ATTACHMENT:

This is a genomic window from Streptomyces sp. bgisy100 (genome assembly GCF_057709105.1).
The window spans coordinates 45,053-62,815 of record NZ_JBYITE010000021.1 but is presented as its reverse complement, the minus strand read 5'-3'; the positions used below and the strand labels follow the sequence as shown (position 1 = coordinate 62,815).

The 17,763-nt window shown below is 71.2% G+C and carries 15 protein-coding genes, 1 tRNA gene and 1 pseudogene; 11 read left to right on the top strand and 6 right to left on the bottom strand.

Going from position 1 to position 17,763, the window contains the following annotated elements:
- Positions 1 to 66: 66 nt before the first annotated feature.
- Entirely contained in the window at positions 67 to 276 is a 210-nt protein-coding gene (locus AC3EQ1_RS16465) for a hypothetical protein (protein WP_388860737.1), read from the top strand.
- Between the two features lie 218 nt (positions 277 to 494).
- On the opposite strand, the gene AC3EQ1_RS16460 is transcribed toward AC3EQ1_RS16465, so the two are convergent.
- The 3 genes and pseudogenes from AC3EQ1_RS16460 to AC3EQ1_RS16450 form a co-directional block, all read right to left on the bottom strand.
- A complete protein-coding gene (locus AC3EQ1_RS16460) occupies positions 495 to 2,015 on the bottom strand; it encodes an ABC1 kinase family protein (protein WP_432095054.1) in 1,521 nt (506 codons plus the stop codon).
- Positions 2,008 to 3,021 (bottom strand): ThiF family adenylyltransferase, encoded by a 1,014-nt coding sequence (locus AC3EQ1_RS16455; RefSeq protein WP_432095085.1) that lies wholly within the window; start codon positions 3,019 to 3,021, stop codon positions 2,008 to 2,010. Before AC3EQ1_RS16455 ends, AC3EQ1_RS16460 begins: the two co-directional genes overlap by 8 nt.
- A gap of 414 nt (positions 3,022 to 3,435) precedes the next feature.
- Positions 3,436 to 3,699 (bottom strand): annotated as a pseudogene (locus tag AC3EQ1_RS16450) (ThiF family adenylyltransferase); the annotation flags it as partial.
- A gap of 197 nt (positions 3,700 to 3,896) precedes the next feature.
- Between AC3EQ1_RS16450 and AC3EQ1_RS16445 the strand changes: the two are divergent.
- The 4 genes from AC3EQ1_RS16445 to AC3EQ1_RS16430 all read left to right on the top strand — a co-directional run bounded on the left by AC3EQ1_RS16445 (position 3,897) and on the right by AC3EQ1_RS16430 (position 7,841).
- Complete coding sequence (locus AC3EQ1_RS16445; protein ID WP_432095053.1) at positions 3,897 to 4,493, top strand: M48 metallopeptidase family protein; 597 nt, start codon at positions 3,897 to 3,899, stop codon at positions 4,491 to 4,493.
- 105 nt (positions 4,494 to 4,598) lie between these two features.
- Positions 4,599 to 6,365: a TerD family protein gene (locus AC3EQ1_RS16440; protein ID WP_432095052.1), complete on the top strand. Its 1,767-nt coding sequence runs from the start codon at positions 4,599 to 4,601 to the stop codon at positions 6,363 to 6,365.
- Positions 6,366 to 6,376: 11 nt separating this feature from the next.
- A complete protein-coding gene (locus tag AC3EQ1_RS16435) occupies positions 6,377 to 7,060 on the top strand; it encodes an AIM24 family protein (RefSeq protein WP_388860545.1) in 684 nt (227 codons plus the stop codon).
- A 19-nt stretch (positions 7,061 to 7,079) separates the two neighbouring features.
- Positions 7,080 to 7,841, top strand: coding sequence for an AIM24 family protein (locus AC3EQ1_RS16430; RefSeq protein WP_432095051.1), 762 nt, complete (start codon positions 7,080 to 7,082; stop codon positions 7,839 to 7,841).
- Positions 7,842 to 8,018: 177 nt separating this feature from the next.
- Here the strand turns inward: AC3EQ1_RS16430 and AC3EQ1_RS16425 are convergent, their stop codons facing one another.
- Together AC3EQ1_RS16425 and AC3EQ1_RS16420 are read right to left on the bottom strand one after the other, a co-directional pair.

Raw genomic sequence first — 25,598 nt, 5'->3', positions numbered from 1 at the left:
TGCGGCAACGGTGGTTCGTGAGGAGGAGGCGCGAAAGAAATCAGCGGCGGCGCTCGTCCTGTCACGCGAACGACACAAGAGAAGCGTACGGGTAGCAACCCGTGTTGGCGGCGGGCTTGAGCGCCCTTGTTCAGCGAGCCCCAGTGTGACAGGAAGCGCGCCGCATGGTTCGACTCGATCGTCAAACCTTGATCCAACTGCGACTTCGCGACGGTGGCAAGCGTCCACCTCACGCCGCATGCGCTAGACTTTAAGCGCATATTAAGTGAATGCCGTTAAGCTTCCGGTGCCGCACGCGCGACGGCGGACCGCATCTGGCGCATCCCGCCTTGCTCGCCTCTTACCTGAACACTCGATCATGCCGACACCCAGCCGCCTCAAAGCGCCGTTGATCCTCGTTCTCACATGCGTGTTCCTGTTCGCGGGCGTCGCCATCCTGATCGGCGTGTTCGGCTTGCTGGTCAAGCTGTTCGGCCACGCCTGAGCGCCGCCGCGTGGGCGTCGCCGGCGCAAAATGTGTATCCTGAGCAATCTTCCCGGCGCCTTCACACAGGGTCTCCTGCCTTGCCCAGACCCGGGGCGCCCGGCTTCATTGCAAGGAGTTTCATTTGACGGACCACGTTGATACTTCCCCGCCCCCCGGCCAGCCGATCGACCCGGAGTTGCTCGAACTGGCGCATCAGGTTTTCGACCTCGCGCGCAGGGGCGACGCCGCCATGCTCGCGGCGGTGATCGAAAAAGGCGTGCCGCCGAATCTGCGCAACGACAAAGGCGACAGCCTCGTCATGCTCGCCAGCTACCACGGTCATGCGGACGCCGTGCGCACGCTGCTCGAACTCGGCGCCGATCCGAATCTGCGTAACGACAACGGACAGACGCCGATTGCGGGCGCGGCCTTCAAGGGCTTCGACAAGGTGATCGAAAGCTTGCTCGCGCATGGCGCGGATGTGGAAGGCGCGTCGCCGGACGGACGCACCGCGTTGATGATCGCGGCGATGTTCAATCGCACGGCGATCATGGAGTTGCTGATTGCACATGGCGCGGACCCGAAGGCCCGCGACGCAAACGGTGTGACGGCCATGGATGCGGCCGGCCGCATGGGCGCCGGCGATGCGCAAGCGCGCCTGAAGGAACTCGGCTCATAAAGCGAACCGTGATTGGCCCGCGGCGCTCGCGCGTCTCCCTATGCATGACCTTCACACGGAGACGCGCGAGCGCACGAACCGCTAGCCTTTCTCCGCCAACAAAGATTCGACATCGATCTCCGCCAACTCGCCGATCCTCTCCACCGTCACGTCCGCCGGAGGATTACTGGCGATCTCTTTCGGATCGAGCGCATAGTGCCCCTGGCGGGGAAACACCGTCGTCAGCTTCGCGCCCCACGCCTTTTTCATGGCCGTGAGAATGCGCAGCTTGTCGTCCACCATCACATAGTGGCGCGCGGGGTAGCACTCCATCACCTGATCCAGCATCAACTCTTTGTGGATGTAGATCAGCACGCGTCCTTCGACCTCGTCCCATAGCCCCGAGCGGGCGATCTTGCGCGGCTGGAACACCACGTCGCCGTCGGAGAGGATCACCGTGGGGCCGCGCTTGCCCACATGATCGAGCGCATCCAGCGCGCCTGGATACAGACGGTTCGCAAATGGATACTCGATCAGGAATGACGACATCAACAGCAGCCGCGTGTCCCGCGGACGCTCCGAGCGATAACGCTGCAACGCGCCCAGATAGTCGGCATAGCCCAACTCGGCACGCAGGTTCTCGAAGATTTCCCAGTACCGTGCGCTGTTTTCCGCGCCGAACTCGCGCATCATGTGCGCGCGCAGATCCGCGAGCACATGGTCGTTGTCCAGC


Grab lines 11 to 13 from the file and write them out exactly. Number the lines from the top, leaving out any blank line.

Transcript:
- Positions 2,008 to 3,021 (bottom strand): ThiF family adenylyltransferase, encoded by a 1,014-nt coding sequence (locus AC3EQ1_RS16455; RefSeq protein WP_432095085.1) that lies wholly within the window; start codon positions 3,019 to 3,021, stop codon positions 2,008 to 2,010. Before AC3EQ1_RS16455 ends, AC3EQ1_RS16460 begins: the two co-directional genes overlap by 8 nt.
- A gap of 414 nt (positions 3,022 to 3,435) precedes the next feature.
- Positions 3,436 to 3,699 (bottom strand): annotated as a pseudogene (locus tag AC3EQ1_RS16450) (ThiF family adenylyltransferase); the annotation flags it as partial.